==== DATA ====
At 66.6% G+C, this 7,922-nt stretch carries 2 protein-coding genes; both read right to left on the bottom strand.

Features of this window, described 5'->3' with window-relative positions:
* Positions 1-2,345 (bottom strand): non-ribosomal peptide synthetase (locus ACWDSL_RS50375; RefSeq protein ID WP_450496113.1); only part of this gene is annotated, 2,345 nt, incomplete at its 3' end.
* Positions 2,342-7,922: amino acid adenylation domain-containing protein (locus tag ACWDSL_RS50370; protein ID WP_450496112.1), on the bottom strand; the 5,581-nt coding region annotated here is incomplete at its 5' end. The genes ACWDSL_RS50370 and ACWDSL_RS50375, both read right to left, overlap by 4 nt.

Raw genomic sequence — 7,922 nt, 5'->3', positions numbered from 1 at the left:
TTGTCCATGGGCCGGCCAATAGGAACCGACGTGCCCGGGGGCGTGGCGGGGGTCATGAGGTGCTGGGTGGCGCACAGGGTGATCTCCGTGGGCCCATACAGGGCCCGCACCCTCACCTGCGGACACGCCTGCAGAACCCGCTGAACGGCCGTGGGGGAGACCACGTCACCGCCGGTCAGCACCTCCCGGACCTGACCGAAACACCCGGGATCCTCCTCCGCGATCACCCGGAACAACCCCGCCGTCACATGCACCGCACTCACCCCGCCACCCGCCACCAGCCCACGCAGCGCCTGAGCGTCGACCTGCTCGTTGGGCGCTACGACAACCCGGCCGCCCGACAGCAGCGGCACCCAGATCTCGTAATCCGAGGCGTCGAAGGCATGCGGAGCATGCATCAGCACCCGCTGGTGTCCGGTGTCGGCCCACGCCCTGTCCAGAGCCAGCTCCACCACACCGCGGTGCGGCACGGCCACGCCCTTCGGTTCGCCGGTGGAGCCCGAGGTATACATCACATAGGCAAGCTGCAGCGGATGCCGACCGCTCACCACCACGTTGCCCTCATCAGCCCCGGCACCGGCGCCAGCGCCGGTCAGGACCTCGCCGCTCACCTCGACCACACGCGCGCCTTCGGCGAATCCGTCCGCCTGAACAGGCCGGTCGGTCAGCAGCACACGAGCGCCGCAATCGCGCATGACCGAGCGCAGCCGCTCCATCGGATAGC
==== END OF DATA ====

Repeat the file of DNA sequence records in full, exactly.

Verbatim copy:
At 66.6% G+C, this 7,922-nt stretch carries 2 protein-coding genes; both read right to left on the bottom strand.

Features of this window, described 5'->3' with window-relative positions:
* Positions 1-2,345 (bottom strand): non-ribosomal peptide synthetase (locus ACWDSL_RS50375; RefSeq protein ID WP_450496113.1); only part of this gene is annotated, 2,345 nt, incomplete at its 3' end.
* Positions 2,342-7,922: amino acid adenylation domain-containing protein (locus tag ACWDSL_RS50370; protein ID WP_450496112.1), on the bottom strand; the 5,581-nt coding region annotated here is incomplete at its 5' end. The genes ACWDSL_RS50370 and ACWDSL_RS50375, both read right to left, overlap by 4 nt.

Raw genomic sequence — 7,922 nt, 5'->3', positions numbered from 1 at the left:
TTGTCCATGGGCCGGCCAATAGGAACCGACGTGCCCGGGGGCGTGGCGGGGGTCATGAGGTGCTGGGTGGCGCACAGGGTGATCTCCGTGGGCCCATACAGGGCCCGCACCCTCACCTGCGGACACGCCTGCAGAACCCGCTGAACGGCCGTGGGGGAGACCACGTCACCGCCGGTCAGCACCTCCCGGACCTGACCGAAACACCCGGGATCCTCCTCCGCGATCACCCGGAACAACCCCGCCGTCACATGCACCGCACTCACCCCGCCACCCGCCACCAGCCCACGCAGCGCCTGAGCGTCGACCTGCTCGTTGGGCGCTACGACAACCCGGCCGCCCGACAGCAGCGGCACCCAGATCTCGTAATCCGAGGCGTCGAAGGCATGCGGAGCATGCATCAGCACCCGCTGGTGTCCGGTGTCGGCCCACGCCCTGTCCAGAGCCAGCTCCACCACACCGCGGTGCGGCACGGCCACGCCCTTCGGTTCGCCGGTGGAGCCCGAGGTATACATCACATAGGCAAGCTGCAGCGGATGCCGACCGCTCACCACCACGTTGCCCTCATCAGCCCCGGCACCGGCGCCAGCGCCGGTCAGGACCTCGCCGCTCACCTCGACCACACGCGCGCCTTCGGCGAATCCGTCCGCCTGAACAGGCCGGTCGGTCAGCAGCACACGAGCGCCGCAATCGCGCATGACCGAGCGCAGCCGCTCCATCGGATAGC